Mycotoxins are toxic chemicals produced by fungal pathogens that infect crops and contaminate food and feed making them unsafe to eat. The fungus Fusarium graminearum produces a class of mycotoxins called trichothecenes and is the primary cause of a devastating disease of small cereal crops called Fusarium head blight (FHB). FHB and trichothecene contamination are estimated to cost the U.S. wheat and barley industry approximately $1.5 billion annually. The goal of this project is to develop ways to mitigate losses and food safety concerns caused by FHB and grain contamination. Plant pathogens secrete small molecules, known as effector proteins or virulence factors, that enable them to overcome plant defenses and cause disease. These small molecules are essential for the pathogen to be successful and therefore are ideal targets to control disease. The aim of Objective 1 is to identify effector proteins and/or virulence factors that make Fusarium graminearum a successful pathogen. While some of these small molecules are produced by many Fusarium species that cause agricultural problems, others are unique to F. graminearum, or specific F. graminearum populations. To accurately predict effectors that have the potential to be important for FHB or other diseases, we tested several effector prediction software tools, and then combined individual prediction tools into a computational pipeline based on sophisticated machine learning approaches. We are now using this pipeline to evaluate genomes of 38 Fusarium species and identify effector genes that are shared by these pathogens and likely contribute to their success. Three populations of F. graminearum (NA1, NA2, NA3) have been identified in North America. NA1 and NA2 population isolates primarily produce the trichothecene deoxynivalenol (also known as vomitoxin), while NA3 population isolates produce a chemical variant known as NX. Vomitoxin has been shown to function as a virulence factor and is required for F. graminearum to spread throughout the wheat head. However, the role of NX in NA3 isolate success has not been similarly demonstrated. This year, we investigated the role of NX in F. graminearum infection of wheat. We generated mutant strains unable to produce NX. Experiments showed that NX production in NA3 isolates contributes not only to disease spread, but also initial infection. Complete FHB resistant wheat genotypes have not been identified, but cultivars that are moderately resistant to FHB have been developed through extensive breeding efforts. During our previous project, we discovered that some FHB moderately resistant wheat cultivars were more vulnerable to disease and had less nutritional value when grown at elevated atmospheric carbon dioxide. Research under Objective 2 is designed to identify wheat germplasm that will maintain high grain quality and resistance to FHB at elevated carbon dioxide. This year, we obtained 12 near isogenic lines with or without the primary marker that breeders currently use to develop FHB moderately resistant cultivars and started plant growth experiments to measure physiological responses to elevated carbon dioxide. We also evaluated the mycotoxin accumulation and fungal biomass of F. graminearum isolates selected from the three North American populations grown on grain from 15 wheat cultivars grown at ambient or elevated carbon dioxide. Objective 3 is designed to develop methods to manipulate microbial populations or metabolites to control trichothecene contamination of grain and malting barley. Use of beneficial microbes to reduce FHB is an effective ecofriendly approach. We previously showed that under controlled growth chamber conditions wheat plants that harbor beneficial bacteria within their tissues were less susceptible to FHB and mycotoxin contamination. This year we evaluated two ways to introduce beneficial bacteria, on wheat heads or on wheat seed prior to planting. Treatment of mature wheat heads with bacteria did not control FHB, and in some cases enhanced disease symptoms. However, bacteria applied to the seeds successfully controlled FHB without reducing seed germination. Grain infected with F. graminearum can continue to accumulate mycotoxins during storage and processing. Mycotoxin accumulation during malting of barley results in more than $406 million annual losses to the U.S. malting and brewing industry. This year we continued experiments to determine if volatile antifungal chemicals released from wetted mustard seed meal kill F. graminearum in barley being stored prior to malting. We tested volatiles from three mustards and found that Penny Cress and Ethiopian Mustard had the most antifungal activity. Initial experiments found that the volatiles killed Fusarium living on the surface of the barley seed but Fusarium within the seed survived. We also found that mustard seed meal fumigation effectively eliminated three common grain storage insect pests.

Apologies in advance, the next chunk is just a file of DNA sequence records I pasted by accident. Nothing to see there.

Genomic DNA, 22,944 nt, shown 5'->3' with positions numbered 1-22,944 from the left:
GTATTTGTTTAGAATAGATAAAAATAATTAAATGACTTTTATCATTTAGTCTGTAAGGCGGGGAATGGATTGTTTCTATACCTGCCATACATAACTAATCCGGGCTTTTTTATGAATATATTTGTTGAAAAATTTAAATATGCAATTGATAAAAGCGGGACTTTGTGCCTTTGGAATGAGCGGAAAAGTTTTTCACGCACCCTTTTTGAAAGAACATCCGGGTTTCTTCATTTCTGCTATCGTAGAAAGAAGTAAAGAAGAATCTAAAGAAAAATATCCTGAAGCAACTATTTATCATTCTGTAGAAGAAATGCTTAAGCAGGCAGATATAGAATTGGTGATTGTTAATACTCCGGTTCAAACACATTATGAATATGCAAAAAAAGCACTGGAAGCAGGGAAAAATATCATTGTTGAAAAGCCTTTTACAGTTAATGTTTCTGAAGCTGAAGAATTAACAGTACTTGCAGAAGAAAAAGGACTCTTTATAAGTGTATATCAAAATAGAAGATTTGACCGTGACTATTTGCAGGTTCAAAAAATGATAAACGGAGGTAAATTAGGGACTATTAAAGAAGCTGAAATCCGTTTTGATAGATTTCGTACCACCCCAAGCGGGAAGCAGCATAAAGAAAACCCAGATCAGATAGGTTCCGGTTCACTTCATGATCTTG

1. Gene from fungus helps protect wheat and barley from fungal toxins. The cereal crop fungal pathogen Fusarium graminearum causes a cereal disease called Fusarium Head Blight (FHB) and produces vomitoxin and related mycotoxins. These toxins contaminate grain and if consumed can cause serious health problems to humans and animals. Control of F. graminearum infection and mycotoxin contamination remains a challenge due to a lack of completely resistant plant varieties and the emergence of fungicide resistant strains. ARS researchers at Peoria, Illinois, tested a strategy to enhance crop resistance to vomitoxin by using a fungal gene (Tri101) that protects the fungus from its own toxin. Transgenic model plants, Arabidopsis, expressing the fungal gene effectively detoxified vomitoxin. Additionally, the transgenic plants were protected by pumping the toxin out of the plant cells. If successfully duplicated in cereal crops, this research could provide an alternative strategy to enhance cereal crop resistance to mycotoxins and reduce FHB and toxin contamination of grain.
Hao, G., McCormick, S., Tiley, H., Usgaard, T. 2021. Detoxification and excretion of trichothecenes in transgenic Arabidopsis thaliana expressing Fusarium graminearum trichothecene 3-O-acetyltransferase. Toxins. 13(5). https://doi.org/10.3390/toxins13050320.
Senatore, M.T., Ward, T.J., Cappelletti, E., Beccari, G., McCormick, S.P., Busman, M., Laraba, I., O'Donnell, K., Prodi, A. 2021. Species diversity and mycotoxin production by members of the Fusarium tricinctum species complex associated with Fusarium head blight of wheat and barley in Italy. International Journal of Food Microbiology. https://doi.org/10.1016/j.ijfoodmicro.2021.109298.